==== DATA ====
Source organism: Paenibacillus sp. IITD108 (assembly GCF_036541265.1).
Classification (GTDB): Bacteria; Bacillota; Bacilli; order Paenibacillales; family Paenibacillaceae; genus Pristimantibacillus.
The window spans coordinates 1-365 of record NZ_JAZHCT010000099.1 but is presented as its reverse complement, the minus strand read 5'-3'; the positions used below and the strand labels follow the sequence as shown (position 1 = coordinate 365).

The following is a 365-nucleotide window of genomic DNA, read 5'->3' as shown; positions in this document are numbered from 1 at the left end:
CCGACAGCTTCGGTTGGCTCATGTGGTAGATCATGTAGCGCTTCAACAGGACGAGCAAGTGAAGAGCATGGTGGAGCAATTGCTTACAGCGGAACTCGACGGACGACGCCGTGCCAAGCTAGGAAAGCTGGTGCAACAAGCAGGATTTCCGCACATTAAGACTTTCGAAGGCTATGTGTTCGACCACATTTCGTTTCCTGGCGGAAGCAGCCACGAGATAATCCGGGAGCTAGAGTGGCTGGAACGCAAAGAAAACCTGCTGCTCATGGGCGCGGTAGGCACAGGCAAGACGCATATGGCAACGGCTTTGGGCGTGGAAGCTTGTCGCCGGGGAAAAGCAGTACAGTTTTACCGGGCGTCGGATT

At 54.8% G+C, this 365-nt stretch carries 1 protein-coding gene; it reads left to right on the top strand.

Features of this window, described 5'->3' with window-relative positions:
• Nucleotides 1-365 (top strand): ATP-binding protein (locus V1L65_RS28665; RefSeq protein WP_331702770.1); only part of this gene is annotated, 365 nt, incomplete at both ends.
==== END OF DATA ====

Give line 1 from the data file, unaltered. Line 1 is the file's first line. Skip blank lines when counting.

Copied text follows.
Source organism: Paenibacillus sp. IITD108 (assembly GCF_036541265.1).